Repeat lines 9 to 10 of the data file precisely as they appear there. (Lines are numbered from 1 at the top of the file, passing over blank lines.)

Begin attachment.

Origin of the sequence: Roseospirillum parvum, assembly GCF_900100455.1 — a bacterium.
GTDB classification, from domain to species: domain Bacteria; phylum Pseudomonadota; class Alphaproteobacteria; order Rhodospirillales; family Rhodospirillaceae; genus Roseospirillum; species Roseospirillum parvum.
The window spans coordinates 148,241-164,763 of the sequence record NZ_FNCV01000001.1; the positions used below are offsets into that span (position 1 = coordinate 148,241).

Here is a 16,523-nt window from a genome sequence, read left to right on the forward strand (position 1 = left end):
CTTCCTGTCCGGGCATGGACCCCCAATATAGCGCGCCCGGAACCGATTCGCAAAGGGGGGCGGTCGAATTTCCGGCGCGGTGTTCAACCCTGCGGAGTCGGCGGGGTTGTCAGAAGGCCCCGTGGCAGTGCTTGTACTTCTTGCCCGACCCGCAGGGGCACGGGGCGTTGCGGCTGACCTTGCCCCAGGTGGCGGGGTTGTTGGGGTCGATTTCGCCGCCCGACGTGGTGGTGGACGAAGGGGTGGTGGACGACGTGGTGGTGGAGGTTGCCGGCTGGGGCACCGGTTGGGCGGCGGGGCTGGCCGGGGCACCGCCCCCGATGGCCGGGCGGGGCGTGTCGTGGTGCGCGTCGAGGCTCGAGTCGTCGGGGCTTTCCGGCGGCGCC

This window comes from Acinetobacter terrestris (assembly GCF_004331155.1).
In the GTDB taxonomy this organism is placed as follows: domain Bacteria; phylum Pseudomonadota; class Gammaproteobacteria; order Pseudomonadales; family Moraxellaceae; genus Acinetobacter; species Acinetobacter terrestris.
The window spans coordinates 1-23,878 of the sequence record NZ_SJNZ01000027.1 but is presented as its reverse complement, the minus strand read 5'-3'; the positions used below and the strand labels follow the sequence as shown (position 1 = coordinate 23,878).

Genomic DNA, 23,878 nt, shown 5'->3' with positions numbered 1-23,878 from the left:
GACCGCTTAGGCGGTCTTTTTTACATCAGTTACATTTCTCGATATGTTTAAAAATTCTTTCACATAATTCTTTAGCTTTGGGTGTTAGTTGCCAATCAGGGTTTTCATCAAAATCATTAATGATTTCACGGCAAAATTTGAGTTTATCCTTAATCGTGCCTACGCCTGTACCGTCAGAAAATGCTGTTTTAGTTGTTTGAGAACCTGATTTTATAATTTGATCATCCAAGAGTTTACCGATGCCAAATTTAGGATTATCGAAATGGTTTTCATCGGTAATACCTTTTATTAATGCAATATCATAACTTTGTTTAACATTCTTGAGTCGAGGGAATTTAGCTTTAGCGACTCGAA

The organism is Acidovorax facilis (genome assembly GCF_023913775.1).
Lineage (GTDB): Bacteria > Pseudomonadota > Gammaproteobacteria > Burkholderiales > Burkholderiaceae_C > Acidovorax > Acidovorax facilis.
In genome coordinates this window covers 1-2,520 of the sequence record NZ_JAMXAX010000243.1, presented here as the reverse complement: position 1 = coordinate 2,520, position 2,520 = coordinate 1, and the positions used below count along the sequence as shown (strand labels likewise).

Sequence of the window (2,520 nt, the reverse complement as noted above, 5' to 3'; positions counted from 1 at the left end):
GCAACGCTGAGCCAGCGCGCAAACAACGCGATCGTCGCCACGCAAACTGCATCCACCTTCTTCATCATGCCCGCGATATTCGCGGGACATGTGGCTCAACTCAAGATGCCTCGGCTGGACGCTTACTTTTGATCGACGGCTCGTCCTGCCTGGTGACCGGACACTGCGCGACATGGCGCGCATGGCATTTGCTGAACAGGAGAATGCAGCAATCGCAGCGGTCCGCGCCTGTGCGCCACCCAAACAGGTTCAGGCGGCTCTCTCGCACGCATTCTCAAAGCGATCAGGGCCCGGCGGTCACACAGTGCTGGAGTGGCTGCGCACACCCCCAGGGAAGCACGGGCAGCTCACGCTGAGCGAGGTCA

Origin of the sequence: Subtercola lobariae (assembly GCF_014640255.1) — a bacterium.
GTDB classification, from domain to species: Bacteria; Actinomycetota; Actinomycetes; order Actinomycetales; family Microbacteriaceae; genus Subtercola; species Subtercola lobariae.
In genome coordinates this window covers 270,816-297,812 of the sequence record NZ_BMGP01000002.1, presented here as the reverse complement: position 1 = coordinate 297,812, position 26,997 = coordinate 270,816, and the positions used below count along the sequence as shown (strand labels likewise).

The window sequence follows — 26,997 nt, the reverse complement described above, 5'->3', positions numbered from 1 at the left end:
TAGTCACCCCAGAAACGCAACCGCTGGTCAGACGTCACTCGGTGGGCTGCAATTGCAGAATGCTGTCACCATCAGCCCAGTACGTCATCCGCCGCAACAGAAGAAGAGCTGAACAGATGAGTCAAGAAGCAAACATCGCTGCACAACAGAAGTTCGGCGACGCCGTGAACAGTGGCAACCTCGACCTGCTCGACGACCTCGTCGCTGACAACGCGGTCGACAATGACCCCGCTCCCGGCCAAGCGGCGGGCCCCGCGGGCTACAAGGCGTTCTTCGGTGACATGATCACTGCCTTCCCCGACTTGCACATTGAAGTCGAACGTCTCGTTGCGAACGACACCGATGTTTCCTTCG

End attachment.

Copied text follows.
Genomic DNA, 23,878 nt, shown 5'->3' with positions numbered 1-23,878 from the left:
GACCGCTTAGGCGGTCTTTTTTACATCAGTTACATTTCTCGATATGTTTAAAAATTCTTTCACATAATTCTTTAGCTTTGGGTGTTAGTTGCCAATCAGGGTTTTCATCAAAATCATTAATGATTTCACGGCAAAATTTGAGTTTATCCTTAATCGTGCCTACGCCTGTACCGTCAGAAAATGCTGTTTTAGTTGTTTGAGAACCTGATTTTATAATTTGATCATCCAAGAGTTTACCGATGCCAAATTTAGGATTATCGAAATGGTTTTCATCGGTAATACCTTTTATTAATGCAATATCATAACTTTGTTTAACATTCTTGAGTCGAGGGAATTTAGCTTTAGCGACTCGAA